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Intel lifted the curtain on its Nehalem EX server processors Monday, pledging that its new Xeon 7500 series chips would bring mission-critical hardware capabilities "into the mainstream."
The new lineup of quad-core, six-core and eight-core Xeon processors represent "the most significant leap in performance, scalability and reliability ever seen from Intel," said Kirk Skaugen, vice president of the Intel architecture group and general manager of its data center group, in a statement Monday.
Formerly code-named Beckton, the Xeon 7500 series and 6500 series are also known colloquially as Nehalem EX -- a reference to the current Nehalem-class chip design Intel uses for its x86 processors and the "expandable," multi-socket server segment the new chips target. Skaugen said Xeon 7500 series chips were being used in designs ranging from two-socket server platforms up to a 256-node system built by one of more than a dozen computer makers on hand for Intel's San Francisco launch event.
The Nehalem EX series includes 11 new Xeon server processors ranging in price from $3,692 for the eight-core, 2.26GHz Xeon X7560 suitable for expandable systems of up to eight sockets and beyond, to $744 for the quad-core, 1.73GHz Xeon XE6510, which is tailored for dual-processor systems only. In between are processors sporting four, six and eight cores, some with Intel's Turbo Boost technology for throttling up individual core clock speeds and some without, all slotting into Intel's familiar thermal envelope of 95 watts to 130 watts for multi-socket server chips.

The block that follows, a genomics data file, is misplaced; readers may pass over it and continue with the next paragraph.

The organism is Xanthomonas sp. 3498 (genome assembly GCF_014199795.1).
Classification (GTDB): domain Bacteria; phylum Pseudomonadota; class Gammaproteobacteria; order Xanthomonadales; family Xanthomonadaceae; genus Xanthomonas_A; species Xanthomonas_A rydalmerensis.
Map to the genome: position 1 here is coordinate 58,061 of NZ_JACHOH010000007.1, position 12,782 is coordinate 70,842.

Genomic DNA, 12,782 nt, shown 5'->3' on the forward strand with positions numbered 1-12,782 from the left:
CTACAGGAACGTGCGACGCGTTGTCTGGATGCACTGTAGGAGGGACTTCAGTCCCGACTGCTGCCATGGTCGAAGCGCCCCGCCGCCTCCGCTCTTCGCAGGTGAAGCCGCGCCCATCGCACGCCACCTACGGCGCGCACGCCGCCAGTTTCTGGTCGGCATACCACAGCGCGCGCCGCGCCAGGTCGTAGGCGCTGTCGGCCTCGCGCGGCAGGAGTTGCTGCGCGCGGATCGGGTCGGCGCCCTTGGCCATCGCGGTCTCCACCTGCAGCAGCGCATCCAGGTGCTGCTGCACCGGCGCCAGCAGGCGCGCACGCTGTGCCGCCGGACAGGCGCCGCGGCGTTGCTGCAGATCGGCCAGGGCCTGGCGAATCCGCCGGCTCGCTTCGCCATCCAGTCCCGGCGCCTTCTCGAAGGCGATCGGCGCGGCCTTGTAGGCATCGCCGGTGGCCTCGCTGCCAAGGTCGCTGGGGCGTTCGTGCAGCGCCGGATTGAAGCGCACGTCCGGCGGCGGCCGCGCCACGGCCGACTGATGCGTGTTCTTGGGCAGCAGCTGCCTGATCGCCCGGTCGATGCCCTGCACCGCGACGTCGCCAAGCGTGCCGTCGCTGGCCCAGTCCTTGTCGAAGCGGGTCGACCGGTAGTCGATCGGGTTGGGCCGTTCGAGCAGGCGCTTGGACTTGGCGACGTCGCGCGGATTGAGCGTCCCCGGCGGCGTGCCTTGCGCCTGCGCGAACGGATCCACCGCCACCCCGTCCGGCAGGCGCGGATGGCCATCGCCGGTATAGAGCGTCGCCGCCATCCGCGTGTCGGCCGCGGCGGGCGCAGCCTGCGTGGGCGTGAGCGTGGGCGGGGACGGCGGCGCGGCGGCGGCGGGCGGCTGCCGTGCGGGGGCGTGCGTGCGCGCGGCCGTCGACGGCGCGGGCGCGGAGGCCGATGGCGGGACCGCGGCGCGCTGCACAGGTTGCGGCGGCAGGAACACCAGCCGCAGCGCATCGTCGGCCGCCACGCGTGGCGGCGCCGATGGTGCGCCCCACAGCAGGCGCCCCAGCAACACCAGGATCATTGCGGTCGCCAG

Intel's Nehalem EX processors arrived at the end of a busy month for Intel -- just two weeks after the Santa Clara, Calif.-based chip giant introduced its Westmere-generation of 32-nanometer processors for single-socket and dual-socket servers, the Xeon 5600 series, an upgrade to the Xeon 5500 series launched to much fanfare in March 2009.
The Xeon 7500 series represents more than an upgrade. Rather it is a full-on successor to the Xeon 7400 series, also known as Dunnington, with the new chips featuring more cores, cache and expandability options than their predecessors, Skaugen said. The 7500 series also marks the full transition to Intel's Nehalem-generation architecture across its main client and server processor brands.
The payoff? Skaugen called the Nehalem EX family's generation-to-generation improvements the "the largest performance leap in Intel Xeon processor history," citing major gains over the Dunnington generation in a number of benchmarks.
Intel also had a consolidation message to attach to those performance gains. "Data centers can replace 20 single-core servers with a single new Xeon 7500 series-based system" for identical compute performance with attendant power savings, the company said in a statement.